Brazil has been the main supplier of soybeans to the 28-nation trading bloc the past six years, records show. The EU is projected to be the world’s second largest soybean buyer during the current marketing year, which ends Aug. 31, at more than 514 million bushels. Imports are expected to increase more than 3.6 million bushels next year, according to the U.S. Department of Agriculture.

The government projects the EU will be the largest soybean meal importer at 19.4 million metric tons, which equates to nearly 900 million bushels of soybeans, during the current marketing year. Almost all of it comes from Brazil and Argentina. Meal imports are expected to remain steady.

Even though the EU is considered a mature soy market, ISA consultants say a golden opportunity exists to build U.S. market share that currently stands at a little more than 26 percent for soybeans and 1.6 percent for meal.

“There will be opportunities to build demand,” said David Green, a consultant with GreenOrange International Public Affairs. “For soybean meal too, not just whole beans.”

But, it won’t be easy.

Former Iowa Soybean Assoication presidents Tom Oswald (standing) and Mark Jackson check out soybean meal during a European Union Learning Opportunities Mission in 2015. (Sumbitted photo)

On to Europe

Green and colleague Benno van der Laan recently shared with ISA’s board of directors and staff the political and social challenges that exist in the EU to increase U.S. soy sales to member nations. The experts will accompany ISA officials on the learning mission.

Challenges include:

  • Compromise can often be difficult among EU members with so many nations and priorities, especially related to agriculture.
  • All 28 Eu-member states use genetically modified soybeans in some fashion, but the EU doesn’t embrace or plant biotech crops like the United States.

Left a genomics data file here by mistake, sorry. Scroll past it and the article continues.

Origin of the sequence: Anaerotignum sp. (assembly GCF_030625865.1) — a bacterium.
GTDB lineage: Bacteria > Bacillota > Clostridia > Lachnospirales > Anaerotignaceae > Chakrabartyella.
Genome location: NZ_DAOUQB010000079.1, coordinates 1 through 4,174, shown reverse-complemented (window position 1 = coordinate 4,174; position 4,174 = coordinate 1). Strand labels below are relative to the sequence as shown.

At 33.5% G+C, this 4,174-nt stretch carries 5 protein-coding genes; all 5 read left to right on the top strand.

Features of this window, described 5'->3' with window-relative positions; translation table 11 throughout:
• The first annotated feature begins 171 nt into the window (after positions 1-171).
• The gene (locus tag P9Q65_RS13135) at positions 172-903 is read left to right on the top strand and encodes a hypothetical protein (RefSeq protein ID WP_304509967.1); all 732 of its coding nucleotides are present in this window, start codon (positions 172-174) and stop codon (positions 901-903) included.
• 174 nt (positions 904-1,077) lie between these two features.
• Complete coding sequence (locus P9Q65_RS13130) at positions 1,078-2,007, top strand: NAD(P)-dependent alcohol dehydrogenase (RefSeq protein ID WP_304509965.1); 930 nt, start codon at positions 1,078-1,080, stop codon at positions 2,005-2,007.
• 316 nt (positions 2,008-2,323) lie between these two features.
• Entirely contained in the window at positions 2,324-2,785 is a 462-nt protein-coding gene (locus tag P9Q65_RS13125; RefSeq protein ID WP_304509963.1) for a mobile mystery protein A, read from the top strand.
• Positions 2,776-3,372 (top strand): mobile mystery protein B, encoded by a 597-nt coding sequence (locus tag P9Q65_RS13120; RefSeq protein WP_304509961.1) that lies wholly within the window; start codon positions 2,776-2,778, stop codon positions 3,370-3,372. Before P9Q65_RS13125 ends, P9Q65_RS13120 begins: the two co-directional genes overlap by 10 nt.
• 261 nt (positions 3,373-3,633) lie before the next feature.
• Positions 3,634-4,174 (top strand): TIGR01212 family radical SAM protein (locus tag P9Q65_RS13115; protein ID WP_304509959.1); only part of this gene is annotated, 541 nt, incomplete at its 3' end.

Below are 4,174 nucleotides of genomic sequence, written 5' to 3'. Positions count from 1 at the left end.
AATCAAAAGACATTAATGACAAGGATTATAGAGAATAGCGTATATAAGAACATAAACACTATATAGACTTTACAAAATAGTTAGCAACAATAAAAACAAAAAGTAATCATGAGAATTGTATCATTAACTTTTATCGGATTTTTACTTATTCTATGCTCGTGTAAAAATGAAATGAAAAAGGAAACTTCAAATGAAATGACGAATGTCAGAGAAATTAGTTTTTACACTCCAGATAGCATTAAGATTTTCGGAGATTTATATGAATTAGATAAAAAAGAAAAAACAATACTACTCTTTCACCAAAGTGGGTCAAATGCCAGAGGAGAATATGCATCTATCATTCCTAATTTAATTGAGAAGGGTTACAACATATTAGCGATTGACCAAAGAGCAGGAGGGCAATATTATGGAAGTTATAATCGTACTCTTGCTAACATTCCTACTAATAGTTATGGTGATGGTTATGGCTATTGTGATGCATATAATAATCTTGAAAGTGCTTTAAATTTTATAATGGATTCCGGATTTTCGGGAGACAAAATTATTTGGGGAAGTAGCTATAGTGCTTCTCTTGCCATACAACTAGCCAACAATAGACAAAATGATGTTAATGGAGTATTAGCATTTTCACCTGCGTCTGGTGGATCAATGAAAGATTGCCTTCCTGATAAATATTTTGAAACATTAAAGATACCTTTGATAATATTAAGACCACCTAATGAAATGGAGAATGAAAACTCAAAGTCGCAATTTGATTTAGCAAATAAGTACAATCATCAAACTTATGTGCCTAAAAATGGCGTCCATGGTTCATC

• Some EU members accept the associated science and proven safety record of biotech crops and others don’t.
  • The regulatory approval process of biotech events is often cumbersome and slow.
  • Negative views of American farms being “huge” and controlled by corporations still exist.
  • The United Kingdom is set to depart the EU.

Green said rhetoric pertaining to biotechnology has lessened in recent years. Europeans like that most U.S. farmers embrace sustainability and soil conservation, he added.

“Sustainability is a big deal in Europe and the U.S. Soybean Sustainability Assurance Protocol helps a great deal to assure the sustainable production of U.S. soy, Green said.

“We have seen over the years, when U.S. farmers come over and talk about their farms and family, that provides a better understanding (of soybean production),” he continued. “It’s a way of demystifying American agriculture.”

Europe represents 11 percent of U.S. soybean and soybean meal exports at 6.5 million metric tons or 238 million bushels, according to the U.S. Soybean Export Council.

Contact Matthew Wilde at

For media inquiries, please contact Katie Johnson, ISA Public Relations Manager at or Aaron Putze, ISA Communications Director at